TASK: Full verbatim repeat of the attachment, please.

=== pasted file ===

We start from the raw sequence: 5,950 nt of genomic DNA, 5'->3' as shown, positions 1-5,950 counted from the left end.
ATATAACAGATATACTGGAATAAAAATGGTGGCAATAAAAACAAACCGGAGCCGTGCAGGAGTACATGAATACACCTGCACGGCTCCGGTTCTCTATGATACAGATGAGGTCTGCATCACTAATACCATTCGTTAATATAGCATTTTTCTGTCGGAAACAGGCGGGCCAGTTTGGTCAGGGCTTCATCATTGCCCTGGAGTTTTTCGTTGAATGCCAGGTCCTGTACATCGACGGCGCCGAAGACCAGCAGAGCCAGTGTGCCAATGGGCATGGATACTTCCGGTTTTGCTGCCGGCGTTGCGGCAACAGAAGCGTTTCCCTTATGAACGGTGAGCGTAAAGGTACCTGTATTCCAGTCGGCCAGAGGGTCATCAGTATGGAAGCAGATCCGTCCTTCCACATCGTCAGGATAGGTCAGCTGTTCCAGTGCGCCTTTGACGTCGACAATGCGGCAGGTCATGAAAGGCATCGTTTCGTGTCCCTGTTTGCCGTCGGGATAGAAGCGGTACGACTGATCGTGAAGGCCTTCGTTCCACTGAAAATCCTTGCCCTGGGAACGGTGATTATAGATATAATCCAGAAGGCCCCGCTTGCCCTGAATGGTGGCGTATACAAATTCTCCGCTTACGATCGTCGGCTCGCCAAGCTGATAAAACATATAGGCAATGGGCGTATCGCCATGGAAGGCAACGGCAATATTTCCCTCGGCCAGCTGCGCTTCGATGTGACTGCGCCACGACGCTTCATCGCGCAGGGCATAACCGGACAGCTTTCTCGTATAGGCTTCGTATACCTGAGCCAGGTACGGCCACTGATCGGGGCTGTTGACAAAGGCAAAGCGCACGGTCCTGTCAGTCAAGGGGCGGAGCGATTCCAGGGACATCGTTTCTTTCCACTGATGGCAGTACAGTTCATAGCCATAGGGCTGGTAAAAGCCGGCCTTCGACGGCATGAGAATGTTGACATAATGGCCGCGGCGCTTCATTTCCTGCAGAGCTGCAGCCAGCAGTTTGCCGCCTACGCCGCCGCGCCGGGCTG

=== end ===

We start from the raw sequence: 5,950 nt of genomic DNA, 5'->3' as shown, positions 1-5,950 counted from the left end.
ATATAACAGATATACTGGAATAAAAATGGTGGCAATAAAAACAAACCGGAGCCGTGCAGGAGTACATGAATACACCTGCACGGCTCCGGTTCTCTATGATACAGATGAGGTCTGCATCACTAATACCATTCGTTAATATAGCATTTTTCTGTCGGAAACAGGCGGGCCAGTTTGGTCAGGGCTTCATCATTGCCCTGGAGTTTTTCGTTGAATGCCAGGTCCTGTACATCGACGGCGCCGAAGACCAGCAGAGCCAGTGTGCCAATGGGCATGGATACTTCCGGTTTTGCTGCCGGCGTTGCGGCAACAGAAGCGTTTCCCTTATGAACGGTGAGCGTAAAGGTACCTGTATTCCAGTCGGCCAGAGGGTCATCAGTATGGAAGCAGATCCGTCCTTCCACATCGTCAGGATAGGTCAGCTGTTCCAGTGCGCCTTTGACGTCGACAATGCGGCAGGTCATGAAAGGCATCGTTTCGTGTCCCTGTTTGCCGTCGGGATAGAAGCGGTACGACTGATCGTGAAGGCCTTCGTTCCACTGAAAATCCTTGCCCTGGGAACGGTGATTATAGATATAATCCAGAAGGCCCCGCTTGCCCTGAATGGTGGCGTATACAAATTCTCCGCTTACGATCGTCGGCTCGCCAAGCTGATAAAACATATAGGCAATGGGCGTATCGCCATGGAAGGCAACGGCAATATTTCCCTCGGCCAGCTGCGCTTCGATGTGACTGCGCCACGACGCTTCATCGCGCAGGGCATAACCGGACAGCTTTCTCGTATAGGCTTCGTATACCTGAGCCAGGTACGGCCACTGATCGGGGCTGTTGACAAAGGCAAAGCGCACGGTCCTGTCAGTCAAGGGGCGGAGCGATTCCAGGGACATCGTTTCTTTCCACTGATGGCAGTACAGTTCATAGCCATAGGGCTGGTAAAAGCCGGCCTTCGACGGCATGAGAATGTTGACATAATGGCCGCGGCGCTTCATTTCCTGCAGAGCTGCAGCCAGCAGTTTGCCGCCTACGCCGCCGCGCCGGGCTG